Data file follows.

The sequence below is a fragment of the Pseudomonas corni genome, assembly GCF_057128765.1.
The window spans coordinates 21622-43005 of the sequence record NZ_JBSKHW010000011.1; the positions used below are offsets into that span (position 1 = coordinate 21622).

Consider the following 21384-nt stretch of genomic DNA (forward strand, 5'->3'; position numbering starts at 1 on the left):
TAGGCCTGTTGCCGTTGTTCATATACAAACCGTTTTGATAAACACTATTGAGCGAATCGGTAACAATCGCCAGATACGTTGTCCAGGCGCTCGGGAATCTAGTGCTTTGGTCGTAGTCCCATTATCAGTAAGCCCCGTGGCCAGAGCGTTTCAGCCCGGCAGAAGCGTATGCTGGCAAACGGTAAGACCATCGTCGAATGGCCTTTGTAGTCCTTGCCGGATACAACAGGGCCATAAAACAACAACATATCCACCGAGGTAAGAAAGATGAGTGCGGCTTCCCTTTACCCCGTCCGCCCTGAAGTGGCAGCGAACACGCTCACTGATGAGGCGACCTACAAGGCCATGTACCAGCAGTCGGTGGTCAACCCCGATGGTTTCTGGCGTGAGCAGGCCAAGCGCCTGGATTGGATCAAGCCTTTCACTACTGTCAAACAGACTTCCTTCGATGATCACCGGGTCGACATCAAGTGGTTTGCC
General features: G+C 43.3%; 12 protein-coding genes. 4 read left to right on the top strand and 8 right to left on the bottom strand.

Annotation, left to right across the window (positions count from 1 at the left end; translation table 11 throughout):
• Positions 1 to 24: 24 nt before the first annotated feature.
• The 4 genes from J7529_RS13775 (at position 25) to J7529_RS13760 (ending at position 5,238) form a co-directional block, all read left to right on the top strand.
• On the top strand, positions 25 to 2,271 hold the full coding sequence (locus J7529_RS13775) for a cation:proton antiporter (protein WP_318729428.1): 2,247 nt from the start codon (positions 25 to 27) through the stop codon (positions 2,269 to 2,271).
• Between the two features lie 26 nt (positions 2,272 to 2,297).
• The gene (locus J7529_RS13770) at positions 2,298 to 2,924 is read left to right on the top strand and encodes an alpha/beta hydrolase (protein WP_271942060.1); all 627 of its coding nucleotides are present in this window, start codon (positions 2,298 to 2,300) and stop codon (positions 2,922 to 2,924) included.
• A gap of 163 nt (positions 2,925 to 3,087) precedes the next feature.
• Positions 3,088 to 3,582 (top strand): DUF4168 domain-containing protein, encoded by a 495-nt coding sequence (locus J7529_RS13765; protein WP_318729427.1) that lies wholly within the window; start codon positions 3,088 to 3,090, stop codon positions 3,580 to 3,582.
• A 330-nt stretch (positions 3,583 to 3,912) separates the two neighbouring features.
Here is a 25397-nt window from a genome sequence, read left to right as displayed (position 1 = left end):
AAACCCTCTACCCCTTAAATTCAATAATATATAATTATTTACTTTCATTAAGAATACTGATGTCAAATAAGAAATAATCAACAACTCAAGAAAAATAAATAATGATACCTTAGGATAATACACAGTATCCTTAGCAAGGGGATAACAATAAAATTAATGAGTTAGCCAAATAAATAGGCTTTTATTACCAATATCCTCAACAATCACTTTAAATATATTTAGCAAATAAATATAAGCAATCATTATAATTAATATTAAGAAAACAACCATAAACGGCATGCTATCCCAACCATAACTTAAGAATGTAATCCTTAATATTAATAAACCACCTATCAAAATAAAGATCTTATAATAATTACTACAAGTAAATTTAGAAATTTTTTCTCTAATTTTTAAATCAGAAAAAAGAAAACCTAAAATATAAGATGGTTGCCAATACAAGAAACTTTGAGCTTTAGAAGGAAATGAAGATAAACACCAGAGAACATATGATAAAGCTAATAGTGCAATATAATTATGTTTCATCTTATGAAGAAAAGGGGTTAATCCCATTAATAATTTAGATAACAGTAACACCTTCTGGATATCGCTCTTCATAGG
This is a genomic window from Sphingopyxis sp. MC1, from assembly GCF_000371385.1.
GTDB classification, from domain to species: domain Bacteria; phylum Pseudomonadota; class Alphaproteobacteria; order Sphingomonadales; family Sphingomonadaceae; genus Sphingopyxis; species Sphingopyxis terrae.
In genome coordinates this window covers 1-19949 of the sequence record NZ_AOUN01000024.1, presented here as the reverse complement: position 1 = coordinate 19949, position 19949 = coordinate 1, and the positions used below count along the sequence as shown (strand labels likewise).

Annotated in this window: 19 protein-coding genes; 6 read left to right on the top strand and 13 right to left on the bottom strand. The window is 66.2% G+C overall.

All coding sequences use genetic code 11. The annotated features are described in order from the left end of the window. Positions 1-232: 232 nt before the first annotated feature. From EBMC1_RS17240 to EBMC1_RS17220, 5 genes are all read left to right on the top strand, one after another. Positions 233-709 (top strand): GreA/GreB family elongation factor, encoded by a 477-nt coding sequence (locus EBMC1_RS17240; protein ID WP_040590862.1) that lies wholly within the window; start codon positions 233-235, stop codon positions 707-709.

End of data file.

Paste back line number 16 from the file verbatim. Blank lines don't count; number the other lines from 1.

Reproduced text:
AAACCCTCTACCCCTTAAATTCAATAATATATAATTATTTACTTTCATTAAGAATACTGATGTCAAATAAGAAATAATCAACAACTCAAGAAAAATAAATAATGATACCTTAGGATAATACACAGTATCCTTAGCAAGGGGATAACAATAAAATTAATGAGTTAGCCAAATAAATAGGCTTTTATTACCAATATCCTCAACAATCACTTTAAATATATTTAGCAAATAAATATAAGCAATCATTATAATTAATATTAAGAAAACAACCATAAACGGCATGCTATCCCAACCATAACTTAAGAATGTAATCCTTAATATTAATAAACCACCTATCAAAATAAAGATCTTATAATAATTACTACAAGTAAATTTAGAAATTTTTTCTCTAATTTTTAAATCAGAAAAAAGAAAACCTAAAATATAAGATGGTTGCCAATACAAGAAACTTTGAGCTTTAGAAGGAAATGAAGATAAACACCAGAGAACATATGATAAAGCTAATAGTGCAATATAATTATGTTTCATCTTATGAAGAAAAGGGGTTAATCCCATTAATAATTTAGATAACAGTAACACCTTCTGGATATCGCTCTTCATAGG